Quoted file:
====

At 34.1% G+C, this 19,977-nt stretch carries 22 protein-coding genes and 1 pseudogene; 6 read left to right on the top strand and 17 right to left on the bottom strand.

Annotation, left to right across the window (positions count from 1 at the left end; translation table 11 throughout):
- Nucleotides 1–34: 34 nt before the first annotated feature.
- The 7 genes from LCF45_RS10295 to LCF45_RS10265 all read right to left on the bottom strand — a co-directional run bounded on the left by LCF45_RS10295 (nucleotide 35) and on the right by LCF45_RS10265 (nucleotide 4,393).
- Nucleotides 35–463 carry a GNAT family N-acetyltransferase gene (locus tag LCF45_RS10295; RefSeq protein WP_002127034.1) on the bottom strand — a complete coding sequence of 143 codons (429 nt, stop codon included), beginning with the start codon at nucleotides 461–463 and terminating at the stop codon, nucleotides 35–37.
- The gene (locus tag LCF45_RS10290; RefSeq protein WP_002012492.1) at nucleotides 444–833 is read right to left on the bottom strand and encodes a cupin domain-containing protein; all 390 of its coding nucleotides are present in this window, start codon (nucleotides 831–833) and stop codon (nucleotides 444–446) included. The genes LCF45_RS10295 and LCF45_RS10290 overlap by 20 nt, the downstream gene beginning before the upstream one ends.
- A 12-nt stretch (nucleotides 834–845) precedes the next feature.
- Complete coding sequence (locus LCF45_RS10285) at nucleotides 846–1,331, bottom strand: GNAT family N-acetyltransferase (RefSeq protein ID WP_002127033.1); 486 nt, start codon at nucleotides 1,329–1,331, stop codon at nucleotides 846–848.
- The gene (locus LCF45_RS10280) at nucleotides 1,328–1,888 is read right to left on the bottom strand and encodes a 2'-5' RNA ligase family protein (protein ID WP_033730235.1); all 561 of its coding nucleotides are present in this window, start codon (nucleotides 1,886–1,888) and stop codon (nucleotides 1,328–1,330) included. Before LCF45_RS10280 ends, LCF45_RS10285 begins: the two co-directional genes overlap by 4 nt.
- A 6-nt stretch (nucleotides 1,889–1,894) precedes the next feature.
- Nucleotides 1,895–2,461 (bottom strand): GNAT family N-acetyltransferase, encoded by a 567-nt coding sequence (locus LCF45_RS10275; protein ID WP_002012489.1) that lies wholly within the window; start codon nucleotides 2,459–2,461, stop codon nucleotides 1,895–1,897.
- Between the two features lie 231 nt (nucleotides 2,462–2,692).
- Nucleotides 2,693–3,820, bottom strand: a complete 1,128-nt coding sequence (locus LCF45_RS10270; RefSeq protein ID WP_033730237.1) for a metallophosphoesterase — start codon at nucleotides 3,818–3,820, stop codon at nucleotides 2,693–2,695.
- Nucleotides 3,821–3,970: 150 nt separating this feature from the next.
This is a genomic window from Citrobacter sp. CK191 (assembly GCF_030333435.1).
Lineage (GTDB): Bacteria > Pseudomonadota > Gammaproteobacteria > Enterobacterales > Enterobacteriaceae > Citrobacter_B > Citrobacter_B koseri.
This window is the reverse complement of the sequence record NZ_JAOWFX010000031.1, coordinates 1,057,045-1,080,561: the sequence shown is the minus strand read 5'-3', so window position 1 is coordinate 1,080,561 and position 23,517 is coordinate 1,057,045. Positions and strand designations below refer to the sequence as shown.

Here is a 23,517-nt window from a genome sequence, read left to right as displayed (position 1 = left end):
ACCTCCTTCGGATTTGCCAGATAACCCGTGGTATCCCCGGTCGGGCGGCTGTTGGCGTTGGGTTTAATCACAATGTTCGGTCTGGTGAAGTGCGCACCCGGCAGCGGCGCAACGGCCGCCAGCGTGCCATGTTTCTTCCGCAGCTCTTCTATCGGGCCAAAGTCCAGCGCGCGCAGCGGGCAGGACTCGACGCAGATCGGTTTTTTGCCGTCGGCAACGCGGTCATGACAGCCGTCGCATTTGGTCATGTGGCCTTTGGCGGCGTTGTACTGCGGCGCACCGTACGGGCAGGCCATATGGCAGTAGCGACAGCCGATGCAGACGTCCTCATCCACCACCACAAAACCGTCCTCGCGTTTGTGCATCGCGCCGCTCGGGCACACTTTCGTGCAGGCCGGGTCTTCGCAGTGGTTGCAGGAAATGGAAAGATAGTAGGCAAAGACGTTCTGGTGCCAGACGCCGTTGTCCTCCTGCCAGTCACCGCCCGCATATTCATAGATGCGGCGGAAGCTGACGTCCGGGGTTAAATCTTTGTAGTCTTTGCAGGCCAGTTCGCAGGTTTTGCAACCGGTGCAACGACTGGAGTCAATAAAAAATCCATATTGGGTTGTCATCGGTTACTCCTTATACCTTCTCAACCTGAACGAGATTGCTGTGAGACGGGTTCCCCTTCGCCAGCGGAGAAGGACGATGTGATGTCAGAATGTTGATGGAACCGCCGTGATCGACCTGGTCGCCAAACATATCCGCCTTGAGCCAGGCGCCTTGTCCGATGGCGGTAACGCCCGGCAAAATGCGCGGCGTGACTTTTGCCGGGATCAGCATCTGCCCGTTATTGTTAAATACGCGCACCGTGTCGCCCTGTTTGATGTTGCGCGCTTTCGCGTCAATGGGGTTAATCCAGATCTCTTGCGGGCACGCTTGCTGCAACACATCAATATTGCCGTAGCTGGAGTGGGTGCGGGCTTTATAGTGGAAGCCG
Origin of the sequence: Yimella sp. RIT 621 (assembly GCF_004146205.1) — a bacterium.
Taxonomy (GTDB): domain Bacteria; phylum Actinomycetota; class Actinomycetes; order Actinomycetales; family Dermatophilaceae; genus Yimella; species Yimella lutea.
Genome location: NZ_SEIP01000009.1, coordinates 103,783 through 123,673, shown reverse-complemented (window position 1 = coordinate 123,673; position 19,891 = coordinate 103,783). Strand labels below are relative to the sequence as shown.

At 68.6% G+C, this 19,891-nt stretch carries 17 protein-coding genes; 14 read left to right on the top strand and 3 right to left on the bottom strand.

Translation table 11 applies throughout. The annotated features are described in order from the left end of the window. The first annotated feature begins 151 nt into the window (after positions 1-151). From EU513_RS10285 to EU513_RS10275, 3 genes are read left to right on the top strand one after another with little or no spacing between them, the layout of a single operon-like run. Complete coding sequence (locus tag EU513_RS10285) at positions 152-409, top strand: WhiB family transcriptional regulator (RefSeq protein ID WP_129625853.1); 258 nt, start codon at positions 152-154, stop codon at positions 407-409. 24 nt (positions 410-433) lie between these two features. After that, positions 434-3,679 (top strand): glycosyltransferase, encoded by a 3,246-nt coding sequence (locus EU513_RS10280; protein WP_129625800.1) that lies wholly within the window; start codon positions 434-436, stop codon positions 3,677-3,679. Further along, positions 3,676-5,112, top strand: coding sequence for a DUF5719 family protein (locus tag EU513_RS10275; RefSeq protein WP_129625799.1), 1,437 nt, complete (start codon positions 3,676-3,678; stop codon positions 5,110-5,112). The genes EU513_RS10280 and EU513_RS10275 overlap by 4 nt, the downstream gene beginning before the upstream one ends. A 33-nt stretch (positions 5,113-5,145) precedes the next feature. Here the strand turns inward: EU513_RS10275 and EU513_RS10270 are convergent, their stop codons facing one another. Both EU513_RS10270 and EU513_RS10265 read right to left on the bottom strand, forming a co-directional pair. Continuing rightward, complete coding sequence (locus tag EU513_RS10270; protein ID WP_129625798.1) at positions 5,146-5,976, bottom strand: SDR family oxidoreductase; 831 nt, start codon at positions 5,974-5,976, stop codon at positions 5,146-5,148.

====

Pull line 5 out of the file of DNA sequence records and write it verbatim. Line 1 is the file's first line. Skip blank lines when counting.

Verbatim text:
- Nucleotides 35–463 carry a GNAT family N-acetyltransferase gene (locus tag LCF45_RS10295; RefSeq protein WP_002127034.1) on the bottom strand — a complete coding sequence of 143 codons (429 nt, stop codon included), beginning with the start codon at nucleotides 461–463 and terminating at the stop codon, nucleotides 35–37.